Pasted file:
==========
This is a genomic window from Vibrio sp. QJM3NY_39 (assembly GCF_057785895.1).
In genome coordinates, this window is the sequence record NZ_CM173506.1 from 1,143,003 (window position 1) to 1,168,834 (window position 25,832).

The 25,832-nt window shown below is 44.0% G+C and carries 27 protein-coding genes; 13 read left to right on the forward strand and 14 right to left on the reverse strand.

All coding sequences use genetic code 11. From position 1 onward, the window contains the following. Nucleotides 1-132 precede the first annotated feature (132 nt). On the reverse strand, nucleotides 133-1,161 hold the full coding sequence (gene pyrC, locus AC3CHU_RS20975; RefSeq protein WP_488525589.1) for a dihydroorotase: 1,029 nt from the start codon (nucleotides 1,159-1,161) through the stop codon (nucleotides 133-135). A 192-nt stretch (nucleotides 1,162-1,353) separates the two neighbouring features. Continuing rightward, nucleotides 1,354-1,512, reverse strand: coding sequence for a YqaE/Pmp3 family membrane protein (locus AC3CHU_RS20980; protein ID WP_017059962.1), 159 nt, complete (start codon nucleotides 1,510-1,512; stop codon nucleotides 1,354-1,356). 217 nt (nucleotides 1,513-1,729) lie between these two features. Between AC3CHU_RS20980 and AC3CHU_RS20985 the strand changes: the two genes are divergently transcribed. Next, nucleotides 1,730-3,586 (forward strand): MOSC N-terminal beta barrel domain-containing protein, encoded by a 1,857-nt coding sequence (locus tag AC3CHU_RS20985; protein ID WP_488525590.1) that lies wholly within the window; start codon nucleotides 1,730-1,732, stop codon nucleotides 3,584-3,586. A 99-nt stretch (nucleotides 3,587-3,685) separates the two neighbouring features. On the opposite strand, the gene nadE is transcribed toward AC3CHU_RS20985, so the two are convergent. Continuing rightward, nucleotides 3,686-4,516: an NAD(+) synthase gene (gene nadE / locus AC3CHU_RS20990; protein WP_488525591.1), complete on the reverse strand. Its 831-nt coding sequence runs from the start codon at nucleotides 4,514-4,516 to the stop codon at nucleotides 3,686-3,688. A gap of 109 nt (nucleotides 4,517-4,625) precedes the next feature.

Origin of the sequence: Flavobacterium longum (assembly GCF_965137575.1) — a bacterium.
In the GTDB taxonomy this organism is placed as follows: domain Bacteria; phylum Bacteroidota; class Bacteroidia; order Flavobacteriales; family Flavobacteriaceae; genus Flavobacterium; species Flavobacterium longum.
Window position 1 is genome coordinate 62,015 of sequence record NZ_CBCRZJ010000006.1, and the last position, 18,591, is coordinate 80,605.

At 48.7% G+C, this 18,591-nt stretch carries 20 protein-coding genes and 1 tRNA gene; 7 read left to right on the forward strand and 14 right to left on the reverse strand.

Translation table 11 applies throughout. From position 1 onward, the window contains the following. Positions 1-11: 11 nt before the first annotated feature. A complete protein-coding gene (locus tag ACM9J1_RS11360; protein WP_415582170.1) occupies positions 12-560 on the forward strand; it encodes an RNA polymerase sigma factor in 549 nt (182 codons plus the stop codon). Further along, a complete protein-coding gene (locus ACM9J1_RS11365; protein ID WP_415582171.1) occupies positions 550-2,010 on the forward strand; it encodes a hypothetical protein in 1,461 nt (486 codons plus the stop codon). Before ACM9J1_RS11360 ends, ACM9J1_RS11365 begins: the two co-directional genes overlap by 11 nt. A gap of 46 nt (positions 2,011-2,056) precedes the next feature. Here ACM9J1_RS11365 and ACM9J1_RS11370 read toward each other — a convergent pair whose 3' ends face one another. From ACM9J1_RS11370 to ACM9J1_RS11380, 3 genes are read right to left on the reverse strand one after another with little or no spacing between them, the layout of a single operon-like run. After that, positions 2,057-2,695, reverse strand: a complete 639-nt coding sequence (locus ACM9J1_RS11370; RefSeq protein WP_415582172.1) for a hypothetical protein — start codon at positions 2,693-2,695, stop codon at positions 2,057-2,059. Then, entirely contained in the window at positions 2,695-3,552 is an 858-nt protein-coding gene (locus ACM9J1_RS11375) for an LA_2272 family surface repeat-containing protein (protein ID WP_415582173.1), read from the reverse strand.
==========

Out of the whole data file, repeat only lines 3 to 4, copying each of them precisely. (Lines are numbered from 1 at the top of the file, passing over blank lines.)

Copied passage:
The 25,832-nt window shown below is 44.0% G+C and carries 27 protein-coding genes; 13 read left to right on the forward strand and 14 right to left on the reverse strand.

All coding sequences use genetic code 11. From position 1 onward, the window contains the following. Nucleotides 1-132 precede the first annotated feature (132 nt). On the reverse strand, nucleotides 133-1,161 hold the full coding sequence (gene pyrC, locus AC3CHU_RS20975; RefSeq protein WP_488525589.1) for a dihydroorotase: 1,029 nt from the start codon (nucleotides 1,159-1,161) through the stop codon (nucleotides 133-135). A 192-nt stretch (nucleotides 1,162-1,353) separates the two neighbouring features. Continuing rightward, nucleotides 1,354-1,512, reverse strand: coding sequence for a YqaE/Pmp3 family membrane protein (locus AC3CHU_RS20980; protein ID WP_017059962.1), 159 nt, complete (start codon nucleotides 1,510-1,512; stop codon nucleotides 1,354-1,356). 217 nt (nucleotides 1,513-1,729) lie between these two features. Between AC3CHU_RS20980 and AC3CHU_RS20985 the strand changes: the two genes are divergently transcribed. Next, nucleotides 1,730-3,586 (forward strand): MOSC N-terminal beta barrel domain-containing protein, encoded by a 1,857-nt coding sequence (locus tag AC3CHU_RS20985; protein ID WP_488525590.1) that lies wholly within the window; start codon nucleotides 1,730-1,732, stop codon nucleotides 3,584-3,586. A 99-nt stretch (nucleotides 3,587-3,685) separates the two neighbouring features. On the opposite strand, the gene nadE is transcribed toward AC3CHU_RS20985, so the two are convergent. Continuing rightward, nucleotides 3,686-4,516: an NAD(+) synthase gene (gene nadE / locus AC3CHU_RS20990; protein WP_488525591.1), complete on the reverse strand. Its 831-nt coding sequence runs from the start codon at nucleotides 4,514-4,516 to the stop codon at nucleotides 3,686-3,688. A gap of 109 nt (nucleotides 4,517-4,625) precedes the next feature.